By William W. Abbott
Foothill Communities Coalition v. County of Orange (2014) 222 Cal.App.4th 1302. In the minds of most local planners, spot zoning is typically associated with downzoning of a smaller parcel in circumstances in which the surrounding property is similar in character, but which retains a more intensive zoning designation. From the perspective of the California’s Fourth Appellate District, a rezoning which creates the converse result (that is the donut hole being rezoned to a more intensive classification) can also trigger a claim of spot zoning. In the facts of Foothill Communities Coalition v. County of Orange, the trial court invalidated the rezoning. On appeal however, the appellate court found the rezoning to be a valid exercise of the police power and upheld the rezoning.
In 1956, the Roman Catholic Diocese of Orange received a gift of 7.25 acres of land. In 2003, the Diocese teamed with a developer for purposes of developing a senior housing project. The site was subject to the North Tustin Specific Plan and was designated for single family residential uses. Project entitlements included an amendment of the specific plan and a rezoning to a new seniors zoning district, a use permit and a site development permit.
In a decision of first impression, the appellate court concluded that the upzoning of this parcel constituted spot zoning. The required legal review must go to the next question, and that is whether the rezoning is irrational. The burden is on the challenger to prove this point. Pointing to state statute, the County’s Housing Element and the findings in the environmental impact report, the appellate court concluded that the rezoning was in the public interest.
The opponents also argued that the approvals violated the Establishment Clause of the First Amendment, which prohibits the states from making laws “respecting the establishment of religion, or prohibiting the free exercise thereof.” Although the approving ordinance referenced the use of the property to fulfill a faith based mission, the appellate court concluded that the ordinance primarily served a secular purpose, that being providing housing for seniors and therefore, did not violate the establishment clause. The case was remanded for trial on the CEQA claims.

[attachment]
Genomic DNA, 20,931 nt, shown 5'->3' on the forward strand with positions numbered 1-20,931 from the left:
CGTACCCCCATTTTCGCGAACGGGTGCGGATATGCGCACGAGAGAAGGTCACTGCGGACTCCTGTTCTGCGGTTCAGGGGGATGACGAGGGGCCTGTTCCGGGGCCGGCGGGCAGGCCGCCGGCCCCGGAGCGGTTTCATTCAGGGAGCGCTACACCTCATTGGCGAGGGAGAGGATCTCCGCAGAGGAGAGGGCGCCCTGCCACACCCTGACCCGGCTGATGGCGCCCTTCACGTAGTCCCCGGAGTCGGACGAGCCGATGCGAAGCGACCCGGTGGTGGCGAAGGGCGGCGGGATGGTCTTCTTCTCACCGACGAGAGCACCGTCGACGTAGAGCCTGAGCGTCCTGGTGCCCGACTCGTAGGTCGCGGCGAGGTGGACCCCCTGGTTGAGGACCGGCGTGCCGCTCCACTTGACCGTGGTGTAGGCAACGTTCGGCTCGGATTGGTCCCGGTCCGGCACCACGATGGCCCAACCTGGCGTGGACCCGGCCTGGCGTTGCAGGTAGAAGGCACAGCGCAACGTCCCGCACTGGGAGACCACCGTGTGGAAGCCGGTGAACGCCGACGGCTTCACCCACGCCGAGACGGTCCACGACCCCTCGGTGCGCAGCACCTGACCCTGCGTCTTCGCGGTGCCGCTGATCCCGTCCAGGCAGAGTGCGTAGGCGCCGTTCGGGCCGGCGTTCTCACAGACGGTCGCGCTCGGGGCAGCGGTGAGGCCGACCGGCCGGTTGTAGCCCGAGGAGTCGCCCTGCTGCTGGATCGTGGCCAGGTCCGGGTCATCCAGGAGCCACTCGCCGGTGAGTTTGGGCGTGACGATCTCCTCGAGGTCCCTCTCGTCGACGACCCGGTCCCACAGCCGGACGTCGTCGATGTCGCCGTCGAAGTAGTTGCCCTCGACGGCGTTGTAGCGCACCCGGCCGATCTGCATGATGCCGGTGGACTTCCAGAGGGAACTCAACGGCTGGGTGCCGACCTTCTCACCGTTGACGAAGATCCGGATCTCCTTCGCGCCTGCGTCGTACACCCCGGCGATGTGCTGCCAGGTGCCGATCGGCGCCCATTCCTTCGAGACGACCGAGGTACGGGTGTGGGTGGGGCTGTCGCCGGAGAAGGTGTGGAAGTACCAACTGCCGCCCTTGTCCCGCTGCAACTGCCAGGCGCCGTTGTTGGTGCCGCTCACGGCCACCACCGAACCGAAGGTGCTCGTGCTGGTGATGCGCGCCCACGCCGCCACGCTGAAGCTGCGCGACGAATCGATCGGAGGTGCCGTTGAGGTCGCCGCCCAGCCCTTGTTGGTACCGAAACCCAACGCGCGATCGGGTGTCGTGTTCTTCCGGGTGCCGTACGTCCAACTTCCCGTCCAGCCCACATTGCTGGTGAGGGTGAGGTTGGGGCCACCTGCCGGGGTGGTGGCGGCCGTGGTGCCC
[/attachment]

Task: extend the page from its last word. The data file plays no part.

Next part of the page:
This case brings to mind one of Miles’ Laws: where you stand depends upon where you sit. By this I mean a property owner subject to a downzoning or the imposition of additional restrictions not borne by similar surrounding properties will see those special regulations as spot zoning. Such a claim led to a successful claim for damages against the City of San Clemente in Avenida San Juan Partnership v. City of San Clemente (2011) 201 Cal.App.4th 1256.
Good planning has nothing to fear from spot zoning (up or down). As these and other spot zoning cases illustrate, a successful defense turns on making a good record.
William Abbott is a partner at Abbott & Kindermann, LLP. For questions relating to this article or any other California land use, real estate, environmental and/or planning issues contact Abbott & Kindermann, LLP at (916) 456-9595.
The information presented in this article should not be construed to be formal legal advice by Abbott & Kindermann, LLP, or the formation of a lawyer/client relationship. Because of the changing nature of this area of the law and the importance of individual facts, readers are encouraged to seek independent counsel for advice regarding their individual legal issues.